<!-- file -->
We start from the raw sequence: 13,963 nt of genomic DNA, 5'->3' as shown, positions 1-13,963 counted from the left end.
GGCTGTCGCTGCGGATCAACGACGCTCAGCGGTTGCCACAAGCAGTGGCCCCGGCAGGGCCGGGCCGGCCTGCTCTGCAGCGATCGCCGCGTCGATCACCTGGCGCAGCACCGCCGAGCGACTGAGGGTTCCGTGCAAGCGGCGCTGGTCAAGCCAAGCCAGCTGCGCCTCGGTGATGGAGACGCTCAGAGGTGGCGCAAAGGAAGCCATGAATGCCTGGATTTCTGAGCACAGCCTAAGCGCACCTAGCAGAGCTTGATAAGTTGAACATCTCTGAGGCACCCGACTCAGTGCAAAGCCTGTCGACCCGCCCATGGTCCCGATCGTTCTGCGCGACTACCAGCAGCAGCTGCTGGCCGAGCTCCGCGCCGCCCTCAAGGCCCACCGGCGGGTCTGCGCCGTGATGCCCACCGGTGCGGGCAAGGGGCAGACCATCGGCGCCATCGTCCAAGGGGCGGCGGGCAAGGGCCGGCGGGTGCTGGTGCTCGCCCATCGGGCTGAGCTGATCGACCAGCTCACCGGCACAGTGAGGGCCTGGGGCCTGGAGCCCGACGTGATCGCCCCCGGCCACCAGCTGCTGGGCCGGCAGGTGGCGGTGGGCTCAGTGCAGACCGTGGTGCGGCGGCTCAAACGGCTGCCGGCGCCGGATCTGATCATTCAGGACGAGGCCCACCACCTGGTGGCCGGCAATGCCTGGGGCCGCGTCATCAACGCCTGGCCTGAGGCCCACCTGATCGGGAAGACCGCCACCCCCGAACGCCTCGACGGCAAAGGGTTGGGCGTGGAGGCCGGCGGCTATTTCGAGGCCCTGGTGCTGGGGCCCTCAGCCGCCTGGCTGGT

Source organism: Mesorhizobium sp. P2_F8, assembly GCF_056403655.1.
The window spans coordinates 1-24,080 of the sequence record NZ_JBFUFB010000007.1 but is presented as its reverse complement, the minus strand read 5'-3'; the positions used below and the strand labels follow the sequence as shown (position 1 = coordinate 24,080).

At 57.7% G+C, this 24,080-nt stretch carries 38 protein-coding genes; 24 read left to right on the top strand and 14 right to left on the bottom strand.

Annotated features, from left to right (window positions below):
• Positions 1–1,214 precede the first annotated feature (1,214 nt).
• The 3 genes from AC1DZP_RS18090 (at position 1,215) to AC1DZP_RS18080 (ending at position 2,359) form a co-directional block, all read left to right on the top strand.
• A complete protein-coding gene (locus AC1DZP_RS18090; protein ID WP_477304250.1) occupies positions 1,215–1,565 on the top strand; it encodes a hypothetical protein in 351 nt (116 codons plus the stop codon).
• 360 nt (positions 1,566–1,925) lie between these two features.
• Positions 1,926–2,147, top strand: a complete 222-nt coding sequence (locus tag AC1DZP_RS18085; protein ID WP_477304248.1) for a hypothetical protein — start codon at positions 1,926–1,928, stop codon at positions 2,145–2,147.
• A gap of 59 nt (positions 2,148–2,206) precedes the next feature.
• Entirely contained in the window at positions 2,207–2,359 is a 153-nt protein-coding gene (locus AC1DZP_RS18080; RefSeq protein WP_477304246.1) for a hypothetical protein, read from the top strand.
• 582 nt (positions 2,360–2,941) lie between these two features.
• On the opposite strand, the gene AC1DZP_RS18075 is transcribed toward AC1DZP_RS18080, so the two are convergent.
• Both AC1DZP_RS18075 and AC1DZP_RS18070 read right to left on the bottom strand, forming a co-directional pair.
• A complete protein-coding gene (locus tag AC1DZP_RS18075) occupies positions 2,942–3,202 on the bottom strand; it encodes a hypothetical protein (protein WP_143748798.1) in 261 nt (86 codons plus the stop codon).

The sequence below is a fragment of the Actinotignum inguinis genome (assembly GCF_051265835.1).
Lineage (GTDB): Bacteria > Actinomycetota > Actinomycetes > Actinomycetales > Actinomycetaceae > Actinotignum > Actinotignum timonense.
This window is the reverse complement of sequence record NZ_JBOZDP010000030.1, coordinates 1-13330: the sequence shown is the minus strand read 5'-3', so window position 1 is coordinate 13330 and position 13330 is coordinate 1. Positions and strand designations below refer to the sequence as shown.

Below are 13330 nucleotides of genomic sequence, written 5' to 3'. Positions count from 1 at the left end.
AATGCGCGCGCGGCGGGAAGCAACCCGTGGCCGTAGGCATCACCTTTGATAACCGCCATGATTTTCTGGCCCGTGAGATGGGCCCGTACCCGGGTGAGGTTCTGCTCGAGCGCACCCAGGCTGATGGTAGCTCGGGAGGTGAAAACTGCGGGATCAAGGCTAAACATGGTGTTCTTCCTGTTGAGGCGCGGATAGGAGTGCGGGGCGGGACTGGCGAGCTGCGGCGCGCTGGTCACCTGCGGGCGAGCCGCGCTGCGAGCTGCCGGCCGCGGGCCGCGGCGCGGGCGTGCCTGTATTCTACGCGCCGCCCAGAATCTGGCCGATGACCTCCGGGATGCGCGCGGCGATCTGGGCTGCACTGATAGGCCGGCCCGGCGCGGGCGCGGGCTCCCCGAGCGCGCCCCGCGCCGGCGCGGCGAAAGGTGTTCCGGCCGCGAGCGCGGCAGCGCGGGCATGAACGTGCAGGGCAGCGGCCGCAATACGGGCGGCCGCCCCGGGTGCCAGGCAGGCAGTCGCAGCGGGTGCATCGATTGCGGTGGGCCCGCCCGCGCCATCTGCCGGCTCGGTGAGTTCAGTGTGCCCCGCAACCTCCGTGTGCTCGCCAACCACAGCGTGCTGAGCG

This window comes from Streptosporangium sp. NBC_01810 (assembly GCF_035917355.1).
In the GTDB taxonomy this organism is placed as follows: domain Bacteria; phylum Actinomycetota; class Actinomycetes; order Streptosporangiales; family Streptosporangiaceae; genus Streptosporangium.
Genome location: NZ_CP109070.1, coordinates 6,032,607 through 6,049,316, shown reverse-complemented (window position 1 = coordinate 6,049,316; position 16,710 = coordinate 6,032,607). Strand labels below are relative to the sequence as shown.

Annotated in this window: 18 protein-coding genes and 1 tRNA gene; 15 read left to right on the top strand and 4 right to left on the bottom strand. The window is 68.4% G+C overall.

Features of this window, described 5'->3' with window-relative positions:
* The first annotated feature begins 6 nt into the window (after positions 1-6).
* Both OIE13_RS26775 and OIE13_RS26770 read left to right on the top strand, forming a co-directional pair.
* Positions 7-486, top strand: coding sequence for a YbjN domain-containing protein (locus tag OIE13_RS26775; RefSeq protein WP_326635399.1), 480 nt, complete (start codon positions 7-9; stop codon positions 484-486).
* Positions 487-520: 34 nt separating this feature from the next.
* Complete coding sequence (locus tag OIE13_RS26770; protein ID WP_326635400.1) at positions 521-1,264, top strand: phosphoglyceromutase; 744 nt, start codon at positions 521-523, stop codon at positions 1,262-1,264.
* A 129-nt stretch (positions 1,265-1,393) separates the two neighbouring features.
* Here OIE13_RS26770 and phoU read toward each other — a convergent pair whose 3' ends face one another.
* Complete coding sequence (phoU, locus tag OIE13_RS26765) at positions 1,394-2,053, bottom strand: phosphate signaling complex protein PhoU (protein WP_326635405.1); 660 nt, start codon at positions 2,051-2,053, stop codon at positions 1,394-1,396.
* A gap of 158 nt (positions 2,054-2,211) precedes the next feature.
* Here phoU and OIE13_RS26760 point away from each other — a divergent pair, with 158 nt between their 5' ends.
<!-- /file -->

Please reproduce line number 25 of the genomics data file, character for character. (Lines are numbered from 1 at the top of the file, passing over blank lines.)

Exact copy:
Genome location: NZ_CP109070.1, coordinates 6,032,607 through 6,049,316, shown reverse-complemented (window position 1 = coordinate 6,049,316; position 16,710 = coordinate 6,032,607). Strand labels below are relative to the sequence as shown.